Almost a year after the EU’s General Data Protection Regulation (GDPR) came into force, a new survey has found employees are increasingly confident their business is taking effective steps to protect sensitive personal data.
Research by ADP found the legislation has had a positive impact on workers’ perceptions of their organisations’ security, with more than half of respondents (53 per cent) saying their employer is storing their data securely and responsibly. This marked an increase of six percentage points from 2018, prior to the rules being enacted.
This weekend (May 25th) will mark exactly a year since the wide-ranging rules came into force, and despite widespread concern in the leadup to the go-live date that firms would not be prepared for the impact of such changes, it appears that employees are happy with the efforts being made.
Chief privacy officer at ADP Cecile Georges said: “It’s highly encouraging to see that the implementation of GDPR has coincided with a significant rise in employee confidence, suggesting that employees feel more assured than they were prior to GDPR that companies will actually comply with data protection requirements.”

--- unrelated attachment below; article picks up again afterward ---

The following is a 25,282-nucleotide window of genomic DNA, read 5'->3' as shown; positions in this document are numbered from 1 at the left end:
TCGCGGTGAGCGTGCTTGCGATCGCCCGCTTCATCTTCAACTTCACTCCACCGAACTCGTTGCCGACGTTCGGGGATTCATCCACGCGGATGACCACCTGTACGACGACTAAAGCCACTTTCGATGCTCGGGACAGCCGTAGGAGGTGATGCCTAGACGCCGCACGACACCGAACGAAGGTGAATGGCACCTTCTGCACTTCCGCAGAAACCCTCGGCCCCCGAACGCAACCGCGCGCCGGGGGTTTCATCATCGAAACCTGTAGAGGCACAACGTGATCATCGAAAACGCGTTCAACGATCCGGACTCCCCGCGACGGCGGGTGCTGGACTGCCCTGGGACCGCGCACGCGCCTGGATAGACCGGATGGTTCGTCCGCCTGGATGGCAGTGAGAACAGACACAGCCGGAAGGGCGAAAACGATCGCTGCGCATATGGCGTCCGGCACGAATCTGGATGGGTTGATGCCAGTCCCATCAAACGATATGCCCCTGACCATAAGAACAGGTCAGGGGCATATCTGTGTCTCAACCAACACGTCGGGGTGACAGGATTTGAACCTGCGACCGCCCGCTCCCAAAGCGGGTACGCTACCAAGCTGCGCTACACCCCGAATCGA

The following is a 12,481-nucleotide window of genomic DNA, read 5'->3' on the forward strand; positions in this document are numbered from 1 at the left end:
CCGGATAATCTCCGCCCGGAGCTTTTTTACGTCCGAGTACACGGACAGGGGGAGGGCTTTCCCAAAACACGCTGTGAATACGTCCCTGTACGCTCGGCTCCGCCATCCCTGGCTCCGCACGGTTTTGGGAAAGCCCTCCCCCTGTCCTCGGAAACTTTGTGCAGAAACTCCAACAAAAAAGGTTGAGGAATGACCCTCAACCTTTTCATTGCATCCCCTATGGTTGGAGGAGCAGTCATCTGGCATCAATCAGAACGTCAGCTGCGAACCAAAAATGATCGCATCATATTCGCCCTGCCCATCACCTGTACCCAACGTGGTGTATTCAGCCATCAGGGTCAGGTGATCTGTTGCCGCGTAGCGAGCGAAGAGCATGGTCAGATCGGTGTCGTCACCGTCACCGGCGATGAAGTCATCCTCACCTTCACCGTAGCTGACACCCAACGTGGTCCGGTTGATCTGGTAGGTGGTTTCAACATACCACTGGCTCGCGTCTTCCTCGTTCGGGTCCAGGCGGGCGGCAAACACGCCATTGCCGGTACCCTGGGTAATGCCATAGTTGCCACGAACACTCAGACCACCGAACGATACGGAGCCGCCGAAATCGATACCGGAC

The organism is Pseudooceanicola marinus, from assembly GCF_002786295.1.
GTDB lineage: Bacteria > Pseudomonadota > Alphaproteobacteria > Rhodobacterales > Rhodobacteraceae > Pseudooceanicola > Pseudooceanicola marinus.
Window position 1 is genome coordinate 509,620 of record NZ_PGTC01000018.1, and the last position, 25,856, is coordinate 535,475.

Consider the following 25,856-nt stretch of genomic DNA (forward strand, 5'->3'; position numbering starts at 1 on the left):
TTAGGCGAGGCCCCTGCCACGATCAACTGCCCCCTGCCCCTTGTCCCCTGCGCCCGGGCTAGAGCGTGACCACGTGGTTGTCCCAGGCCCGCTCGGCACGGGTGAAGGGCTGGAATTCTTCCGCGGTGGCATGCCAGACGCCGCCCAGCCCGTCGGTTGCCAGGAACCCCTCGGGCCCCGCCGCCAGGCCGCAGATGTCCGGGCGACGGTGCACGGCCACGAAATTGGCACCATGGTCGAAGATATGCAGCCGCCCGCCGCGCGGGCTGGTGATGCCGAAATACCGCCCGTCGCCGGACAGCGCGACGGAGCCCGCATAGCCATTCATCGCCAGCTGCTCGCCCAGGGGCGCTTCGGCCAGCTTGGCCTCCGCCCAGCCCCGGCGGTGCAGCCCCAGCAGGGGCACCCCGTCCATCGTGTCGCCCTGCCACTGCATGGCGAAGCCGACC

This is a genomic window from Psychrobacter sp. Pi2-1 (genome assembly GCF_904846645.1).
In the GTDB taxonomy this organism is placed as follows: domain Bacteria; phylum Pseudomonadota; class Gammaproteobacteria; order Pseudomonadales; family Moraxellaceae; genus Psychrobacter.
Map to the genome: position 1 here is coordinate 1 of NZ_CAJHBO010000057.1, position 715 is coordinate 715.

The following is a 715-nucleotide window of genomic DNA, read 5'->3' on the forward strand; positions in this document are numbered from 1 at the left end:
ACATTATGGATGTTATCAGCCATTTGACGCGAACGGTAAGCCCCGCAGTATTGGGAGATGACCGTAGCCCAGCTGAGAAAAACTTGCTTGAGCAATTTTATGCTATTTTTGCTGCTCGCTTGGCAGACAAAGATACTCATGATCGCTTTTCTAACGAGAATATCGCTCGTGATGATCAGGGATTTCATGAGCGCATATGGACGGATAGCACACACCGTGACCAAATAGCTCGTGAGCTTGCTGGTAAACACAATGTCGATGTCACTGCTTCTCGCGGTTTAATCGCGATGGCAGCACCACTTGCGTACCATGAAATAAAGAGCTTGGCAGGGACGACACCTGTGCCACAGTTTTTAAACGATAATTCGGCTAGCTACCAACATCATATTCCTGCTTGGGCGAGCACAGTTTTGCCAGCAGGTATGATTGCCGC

She added it is crucial for both employees and employers that organisations have a thorough understanding of their responsibilities under GDPR and what the impact will be if they are careless in their handling of the workforce’s private personal data.
“GDPR has already led to positive results but companies must continue to work to maintain data security and ensure their employees feel confident about the way their employers hold and process their personal data,” Ms Georges continued.
Despite the positive results overall, ADP’s survey still found that around a quarter of UK workers (26 per cent) have concerns about the safety of personal data held by their employer.
The biggest worry is that they have no control over the data being stored (11 per cent), while nine per cent expressed concern that their organisation’s systems are vulnerable to cyber-attacks or data breaches and a further eight per cent felt too much data is being held without their consent.